Before Pilkingtons invented plate glass in the mid-19th century, flat panes could not be made. Old windows are uneven.
Some once thought this was because glass is a liquid that flows down slowly over the centuries. That’s wrong. But although glass does not move on timescales as “short” as centuries, the true nature of glass, whether it is truly solid or a very viscous liquid is something we do not know.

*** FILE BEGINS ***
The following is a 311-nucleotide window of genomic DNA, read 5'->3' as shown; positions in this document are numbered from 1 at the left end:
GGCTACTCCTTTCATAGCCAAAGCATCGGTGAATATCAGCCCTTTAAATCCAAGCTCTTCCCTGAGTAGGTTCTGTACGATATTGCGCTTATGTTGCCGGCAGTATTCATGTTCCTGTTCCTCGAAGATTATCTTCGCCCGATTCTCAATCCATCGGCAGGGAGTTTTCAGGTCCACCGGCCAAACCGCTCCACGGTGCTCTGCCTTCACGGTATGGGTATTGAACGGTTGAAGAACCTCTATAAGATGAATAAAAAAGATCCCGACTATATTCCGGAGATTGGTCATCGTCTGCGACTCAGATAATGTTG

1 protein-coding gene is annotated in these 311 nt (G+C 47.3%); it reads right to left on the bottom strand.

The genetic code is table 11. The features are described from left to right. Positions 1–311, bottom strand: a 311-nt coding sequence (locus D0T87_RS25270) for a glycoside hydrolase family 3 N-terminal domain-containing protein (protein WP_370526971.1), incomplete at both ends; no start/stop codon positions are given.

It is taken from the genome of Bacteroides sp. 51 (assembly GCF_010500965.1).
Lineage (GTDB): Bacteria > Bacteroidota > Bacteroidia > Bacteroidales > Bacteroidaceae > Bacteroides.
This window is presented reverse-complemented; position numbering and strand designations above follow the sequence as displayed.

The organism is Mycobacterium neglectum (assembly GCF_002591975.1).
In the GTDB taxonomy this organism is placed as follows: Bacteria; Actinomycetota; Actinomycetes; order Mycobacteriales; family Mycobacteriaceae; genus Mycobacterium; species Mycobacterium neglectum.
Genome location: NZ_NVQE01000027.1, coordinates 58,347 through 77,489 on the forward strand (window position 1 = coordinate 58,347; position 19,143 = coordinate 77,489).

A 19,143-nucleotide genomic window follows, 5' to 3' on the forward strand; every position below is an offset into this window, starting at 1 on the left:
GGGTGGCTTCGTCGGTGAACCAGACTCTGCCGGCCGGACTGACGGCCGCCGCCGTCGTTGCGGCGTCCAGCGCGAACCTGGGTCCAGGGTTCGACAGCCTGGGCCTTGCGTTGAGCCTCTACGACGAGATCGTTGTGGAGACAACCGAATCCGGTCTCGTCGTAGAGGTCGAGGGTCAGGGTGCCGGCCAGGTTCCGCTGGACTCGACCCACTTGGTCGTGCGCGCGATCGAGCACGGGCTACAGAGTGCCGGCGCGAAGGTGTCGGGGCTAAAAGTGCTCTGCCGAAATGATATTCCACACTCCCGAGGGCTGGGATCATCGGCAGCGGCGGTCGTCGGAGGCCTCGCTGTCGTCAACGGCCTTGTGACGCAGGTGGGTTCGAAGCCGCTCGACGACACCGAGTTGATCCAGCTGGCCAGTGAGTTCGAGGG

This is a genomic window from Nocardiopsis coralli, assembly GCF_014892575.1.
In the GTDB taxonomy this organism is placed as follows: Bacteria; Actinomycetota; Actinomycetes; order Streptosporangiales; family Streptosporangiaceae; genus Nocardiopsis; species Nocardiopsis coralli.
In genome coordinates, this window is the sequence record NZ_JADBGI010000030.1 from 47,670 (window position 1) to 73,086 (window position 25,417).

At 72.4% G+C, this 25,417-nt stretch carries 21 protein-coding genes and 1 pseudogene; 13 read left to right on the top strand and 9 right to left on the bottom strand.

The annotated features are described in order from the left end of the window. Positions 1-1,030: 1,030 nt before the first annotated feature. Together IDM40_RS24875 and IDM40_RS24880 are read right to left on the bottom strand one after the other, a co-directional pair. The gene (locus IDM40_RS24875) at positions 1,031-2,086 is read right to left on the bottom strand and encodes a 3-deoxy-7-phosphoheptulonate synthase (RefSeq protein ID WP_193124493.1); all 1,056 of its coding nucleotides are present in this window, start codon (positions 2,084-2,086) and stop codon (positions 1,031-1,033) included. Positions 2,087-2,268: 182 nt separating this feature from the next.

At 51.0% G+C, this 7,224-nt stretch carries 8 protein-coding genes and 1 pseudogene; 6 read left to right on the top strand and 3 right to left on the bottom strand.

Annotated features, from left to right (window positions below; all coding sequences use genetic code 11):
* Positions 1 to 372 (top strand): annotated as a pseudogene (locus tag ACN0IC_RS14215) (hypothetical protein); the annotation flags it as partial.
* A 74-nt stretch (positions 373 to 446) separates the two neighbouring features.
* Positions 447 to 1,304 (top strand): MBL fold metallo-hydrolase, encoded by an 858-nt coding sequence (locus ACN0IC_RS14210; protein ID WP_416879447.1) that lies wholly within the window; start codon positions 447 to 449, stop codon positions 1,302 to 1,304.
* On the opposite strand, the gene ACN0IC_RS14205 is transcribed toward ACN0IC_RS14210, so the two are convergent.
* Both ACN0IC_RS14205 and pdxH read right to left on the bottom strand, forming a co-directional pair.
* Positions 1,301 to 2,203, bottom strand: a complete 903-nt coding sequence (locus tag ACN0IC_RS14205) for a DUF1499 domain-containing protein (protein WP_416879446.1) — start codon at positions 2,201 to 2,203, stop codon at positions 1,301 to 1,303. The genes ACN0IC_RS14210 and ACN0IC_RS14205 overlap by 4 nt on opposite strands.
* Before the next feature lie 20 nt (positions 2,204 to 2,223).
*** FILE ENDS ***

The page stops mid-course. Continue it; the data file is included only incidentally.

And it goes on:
Solving the challenge, determining whether glass can become truly solid, requires identifying a clear transformation, the equivalent of liquid water freezing to ice as temperature changes. Of course glass can be found in a liquid state, but does it become a true solid once it cools down?
The problem with glass-forming materials – which include plastics, alloys and ceramics in addition to everyday “glass” – is that there is no obvious transformation. On cooling we cannot definitively say yet that glass has become a solid.